almost completely dropped from the language (evolution of "How are you?:" 
quaxallito > quachalite > quallolit > qualluli ).  


South Texan Americara was named "South" for some reason I don't remember, but 
it's spoken throughout ALL of Texas.

Ratolli phrases:
Hello                                                     Quaxallitó  (Good 
How are you?                                        ¿Quaxallito?  (Isn't it a 
good day?)
I'm fine                                                   Jaxallir         
(I'm good)
What's up?                                           ¿Ren jaxallidor?  (What 
is good now?)
I don't speak much Ratolli                       Óm ratuar añes querratolli  
(I don't speak a lot of Ratolli)
I speak English/Spanish/Portuguese         Ratuar 
iñixañez/ezpañoquañez/portuquezquañez (I speak English/Spanish/Portuguese better [than this language])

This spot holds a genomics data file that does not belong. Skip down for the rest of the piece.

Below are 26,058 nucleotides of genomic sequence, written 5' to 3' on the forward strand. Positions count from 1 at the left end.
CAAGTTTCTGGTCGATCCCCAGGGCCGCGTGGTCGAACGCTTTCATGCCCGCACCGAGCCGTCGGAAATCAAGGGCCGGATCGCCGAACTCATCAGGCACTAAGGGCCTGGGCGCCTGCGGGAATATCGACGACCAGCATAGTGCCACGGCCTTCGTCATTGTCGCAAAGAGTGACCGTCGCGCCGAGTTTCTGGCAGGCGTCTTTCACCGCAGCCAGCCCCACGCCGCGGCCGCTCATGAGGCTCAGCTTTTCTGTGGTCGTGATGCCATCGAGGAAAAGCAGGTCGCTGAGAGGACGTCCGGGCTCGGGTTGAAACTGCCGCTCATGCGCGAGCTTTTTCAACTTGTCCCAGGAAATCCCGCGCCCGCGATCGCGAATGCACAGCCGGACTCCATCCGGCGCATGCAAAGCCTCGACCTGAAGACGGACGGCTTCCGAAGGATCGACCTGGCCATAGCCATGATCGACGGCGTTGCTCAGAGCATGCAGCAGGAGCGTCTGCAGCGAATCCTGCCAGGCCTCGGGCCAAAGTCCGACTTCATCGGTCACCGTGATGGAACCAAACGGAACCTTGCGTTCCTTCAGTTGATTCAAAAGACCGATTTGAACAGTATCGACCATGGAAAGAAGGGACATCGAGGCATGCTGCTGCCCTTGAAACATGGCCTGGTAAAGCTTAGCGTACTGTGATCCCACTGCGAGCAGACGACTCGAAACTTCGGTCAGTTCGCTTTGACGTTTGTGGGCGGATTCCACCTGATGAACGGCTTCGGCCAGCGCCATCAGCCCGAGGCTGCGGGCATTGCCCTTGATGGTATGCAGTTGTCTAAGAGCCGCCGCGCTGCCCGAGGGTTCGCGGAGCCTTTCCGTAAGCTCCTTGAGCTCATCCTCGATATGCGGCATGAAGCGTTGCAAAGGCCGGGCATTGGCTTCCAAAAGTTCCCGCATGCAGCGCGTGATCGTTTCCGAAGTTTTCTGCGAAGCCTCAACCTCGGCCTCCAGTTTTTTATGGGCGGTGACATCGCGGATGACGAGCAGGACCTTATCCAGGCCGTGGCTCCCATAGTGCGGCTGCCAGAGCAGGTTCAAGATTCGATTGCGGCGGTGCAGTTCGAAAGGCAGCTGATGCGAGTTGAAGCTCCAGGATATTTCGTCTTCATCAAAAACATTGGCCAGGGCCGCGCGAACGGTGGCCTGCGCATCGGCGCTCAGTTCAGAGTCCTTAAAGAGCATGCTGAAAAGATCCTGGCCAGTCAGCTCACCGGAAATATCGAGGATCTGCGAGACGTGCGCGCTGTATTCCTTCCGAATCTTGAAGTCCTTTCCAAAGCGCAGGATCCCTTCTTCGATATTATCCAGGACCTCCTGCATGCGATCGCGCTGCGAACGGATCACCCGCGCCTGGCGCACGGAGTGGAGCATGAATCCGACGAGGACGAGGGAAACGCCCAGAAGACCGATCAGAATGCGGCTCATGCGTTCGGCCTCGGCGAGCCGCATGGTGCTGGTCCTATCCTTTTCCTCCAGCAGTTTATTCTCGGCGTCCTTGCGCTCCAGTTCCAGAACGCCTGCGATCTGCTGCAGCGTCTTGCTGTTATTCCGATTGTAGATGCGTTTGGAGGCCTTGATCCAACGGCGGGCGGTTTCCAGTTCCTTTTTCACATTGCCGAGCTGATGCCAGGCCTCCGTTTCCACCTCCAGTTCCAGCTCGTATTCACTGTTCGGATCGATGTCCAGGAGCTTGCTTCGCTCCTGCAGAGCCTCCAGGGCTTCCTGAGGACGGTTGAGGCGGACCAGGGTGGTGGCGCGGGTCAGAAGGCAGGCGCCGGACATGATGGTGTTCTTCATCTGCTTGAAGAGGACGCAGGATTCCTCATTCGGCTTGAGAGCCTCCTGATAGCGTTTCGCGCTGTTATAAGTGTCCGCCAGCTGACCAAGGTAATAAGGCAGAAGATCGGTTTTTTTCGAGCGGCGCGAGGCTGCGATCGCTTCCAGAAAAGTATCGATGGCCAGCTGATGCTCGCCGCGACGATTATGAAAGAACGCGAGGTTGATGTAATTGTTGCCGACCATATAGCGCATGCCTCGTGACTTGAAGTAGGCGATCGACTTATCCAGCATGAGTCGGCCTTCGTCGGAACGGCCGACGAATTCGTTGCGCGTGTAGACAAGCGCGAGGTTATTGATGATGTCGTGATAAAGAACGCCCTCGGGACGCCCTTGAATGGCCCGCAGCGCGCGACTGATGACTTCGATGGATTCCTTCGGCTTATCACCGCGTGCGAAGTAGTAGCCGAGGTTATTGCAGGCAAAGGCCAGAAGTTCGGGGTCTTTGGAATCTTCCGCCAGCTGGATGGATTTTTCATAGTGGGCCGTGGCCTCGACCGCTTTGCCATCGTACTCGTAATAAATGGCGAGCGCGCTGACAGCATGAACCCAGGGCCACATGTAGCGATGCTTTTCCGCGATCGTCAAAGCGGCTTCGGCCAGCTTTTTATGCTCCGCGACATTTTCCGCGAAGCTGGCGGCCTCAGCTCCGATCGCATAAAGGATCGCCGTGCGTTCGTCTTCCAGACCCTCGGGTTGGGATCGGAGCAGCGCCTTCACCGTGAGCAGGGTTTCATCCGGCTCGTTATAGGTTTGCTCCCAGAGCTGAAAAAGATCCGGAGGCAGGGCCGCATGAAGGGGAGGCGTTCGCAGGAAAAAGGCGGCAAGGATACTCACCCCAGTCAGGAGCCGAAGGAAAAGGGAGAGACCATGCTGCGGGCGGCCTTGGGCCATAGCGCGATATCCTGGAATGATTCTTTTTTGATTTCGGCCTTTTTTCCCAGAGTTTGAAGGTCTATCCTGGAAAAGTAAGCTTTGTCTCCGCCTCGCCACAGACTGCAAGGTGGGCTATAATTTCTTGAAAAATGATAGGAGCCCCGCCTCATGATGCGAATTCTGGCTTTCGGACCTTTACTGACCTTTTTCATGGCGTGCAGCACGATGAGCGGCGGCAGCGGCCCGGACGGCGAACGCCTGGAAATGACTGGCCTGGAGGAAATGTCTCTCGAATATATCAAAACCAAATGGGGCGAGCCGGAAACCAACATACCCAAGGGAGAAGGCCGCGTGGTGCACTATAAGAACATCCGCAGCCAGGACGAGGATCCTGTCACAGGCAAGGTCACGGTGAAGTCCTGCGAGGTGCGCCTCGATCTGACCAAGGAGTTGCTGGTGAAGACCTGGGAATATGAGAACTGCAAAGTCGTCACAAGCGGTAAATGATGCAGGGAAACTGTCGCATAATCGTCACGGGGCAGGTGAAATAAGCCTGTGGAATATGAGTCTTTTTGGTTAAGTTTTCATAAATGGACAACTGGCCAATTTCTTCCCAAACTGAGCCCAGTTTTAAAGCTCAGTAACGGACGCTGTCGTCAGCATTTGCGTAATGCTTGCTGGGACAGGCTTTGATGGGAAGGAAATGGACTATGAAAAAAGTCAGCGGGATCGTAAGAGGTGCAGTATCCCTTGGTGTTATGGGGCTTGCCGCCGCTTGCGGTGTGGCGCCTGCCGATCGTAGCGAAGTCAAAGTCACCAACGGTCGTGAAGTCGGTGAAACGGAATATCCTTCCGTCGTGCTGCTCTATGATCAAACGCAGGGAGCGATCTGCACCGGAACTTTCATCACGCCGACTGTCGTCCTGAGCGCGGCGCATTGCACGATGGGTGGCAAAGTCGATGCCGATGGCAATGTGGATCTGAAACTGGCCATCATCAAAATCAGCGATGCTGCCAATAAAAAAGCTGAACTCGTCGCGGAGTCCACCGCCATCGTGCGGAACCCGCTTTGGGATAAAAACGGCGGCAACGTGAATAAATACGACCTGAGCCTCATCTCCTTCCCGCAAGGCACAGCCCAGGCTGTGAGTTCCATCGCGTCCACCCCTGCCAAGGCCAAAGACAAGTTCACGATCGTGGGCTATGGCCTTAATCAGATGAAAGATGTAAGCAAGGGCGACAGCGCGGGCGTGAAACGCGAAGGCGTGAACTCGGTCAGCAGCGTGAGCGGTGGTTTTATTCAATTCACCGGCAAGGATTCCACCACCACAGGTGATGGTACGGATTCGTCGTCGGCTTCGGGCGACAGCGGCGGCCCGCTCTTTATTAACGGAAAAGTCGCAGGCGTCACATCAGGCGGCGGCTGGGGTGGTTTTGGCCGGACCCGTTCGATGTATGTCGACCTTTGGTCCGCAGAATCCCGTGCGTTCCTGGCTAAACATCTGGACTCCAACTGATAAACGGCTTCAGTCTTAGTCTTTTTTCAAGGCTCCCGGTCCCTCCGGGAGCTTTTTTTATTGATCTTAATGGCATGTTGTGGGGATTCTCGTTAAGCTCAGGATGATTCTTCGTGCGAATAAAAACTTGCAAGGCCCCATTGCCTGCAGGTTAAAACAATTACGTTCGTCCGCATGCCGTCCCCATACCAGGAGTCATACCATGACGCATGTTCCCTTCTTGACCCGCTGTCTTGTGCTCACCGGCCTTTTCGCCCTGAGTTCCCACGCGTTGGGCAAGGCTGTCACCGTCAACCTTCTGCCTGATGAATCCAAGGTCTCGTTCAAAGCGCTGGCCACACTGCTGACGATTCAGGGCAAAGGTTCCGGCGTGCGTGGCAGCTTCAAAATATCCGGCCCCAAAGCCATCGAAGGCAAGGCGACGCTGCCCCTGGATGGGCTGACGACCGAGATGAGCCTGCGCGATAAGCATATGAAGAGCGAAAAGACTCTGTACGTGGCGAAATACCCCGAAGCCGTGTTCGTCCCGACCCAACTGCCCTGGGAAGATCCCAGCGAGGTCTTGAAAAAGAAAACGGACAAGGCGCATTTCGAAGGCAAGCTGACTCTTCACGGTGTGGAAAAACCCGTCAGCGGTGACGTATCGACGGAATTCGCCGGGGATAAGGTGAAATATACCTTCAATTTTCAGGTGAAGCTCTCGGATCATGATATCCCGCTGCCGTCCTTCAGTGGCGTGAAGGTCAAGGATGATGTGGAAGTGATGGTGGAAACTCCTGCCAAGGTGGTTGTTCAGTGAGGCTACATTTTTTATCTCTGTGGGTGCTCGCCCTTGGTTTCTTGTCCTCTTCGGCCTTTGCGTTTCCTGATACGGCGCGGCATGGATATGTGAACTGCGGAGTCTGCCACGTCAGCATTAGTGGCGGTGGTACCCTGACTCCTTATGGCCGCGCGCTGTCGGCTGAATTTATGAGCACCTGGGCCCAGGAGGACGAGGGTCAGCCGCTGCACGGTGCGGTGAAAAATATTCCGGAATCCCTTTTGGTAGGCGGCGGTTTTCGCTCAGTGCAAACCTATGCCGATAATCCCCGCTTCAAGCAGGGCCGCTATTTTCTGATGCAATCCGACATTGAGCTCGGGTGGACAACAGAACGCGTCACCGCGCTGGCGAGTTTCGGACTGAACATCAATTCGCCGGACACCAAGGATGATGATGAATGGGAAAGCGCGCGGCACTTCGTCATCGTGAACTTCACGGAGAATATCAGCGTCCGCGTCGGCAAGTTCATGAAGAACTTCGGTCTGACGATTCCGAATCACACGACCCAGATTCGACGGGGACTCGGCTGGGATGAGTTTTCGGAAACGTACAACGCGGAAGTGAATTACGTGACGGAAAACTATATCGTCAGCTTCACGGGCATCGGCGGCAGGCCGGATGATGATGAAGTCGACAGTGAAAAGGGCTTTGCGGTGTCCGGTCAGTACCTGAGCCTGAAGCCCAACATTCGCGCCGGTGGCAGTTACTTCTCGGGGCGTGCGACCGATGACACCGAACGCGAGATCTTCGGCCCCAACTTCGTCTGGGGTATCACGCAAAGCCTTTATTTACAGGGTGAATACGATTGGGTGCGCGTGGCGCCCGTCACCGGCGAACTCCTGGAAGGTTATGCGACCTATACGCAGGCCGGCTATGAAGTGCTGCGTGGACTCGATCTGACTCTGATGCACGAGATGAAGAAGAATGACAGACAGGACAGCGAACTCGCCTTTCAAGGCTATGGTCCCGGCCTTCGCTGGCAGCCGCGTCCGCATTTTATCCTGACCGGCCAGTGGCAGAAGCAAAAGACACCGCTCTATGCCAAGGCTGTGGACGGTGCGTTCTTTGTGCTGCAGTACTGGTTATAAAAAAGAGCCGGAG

Americara phrases:
Hello                                               Ba chul   (Good day)
How are you?                                   ¿Qualluli?  (Considered a 
slang word since it has no obvious meaning)
I'm fine                                             Naquar  (I'm good)
What's up?                                      ¿Te naqual?  (Difficult to 
accurately translate, best translated as "What's your news that is good?")
I don't speak much Ratolli                 Ratiro anzequerratolli (I don't 
speak much Ratolli)
I speak English/Spanish/Cajun          Ratir iñich anz/ezpenich 
anz/quallóquan (I speak English/Spanish/Cajun better...)

If you ever hear a native speaker of either of these languages speak English, 
you'll notice that it's difficult for them to say "English" in a way closer 
to English than /In"ItS/ (iñich, their word for English).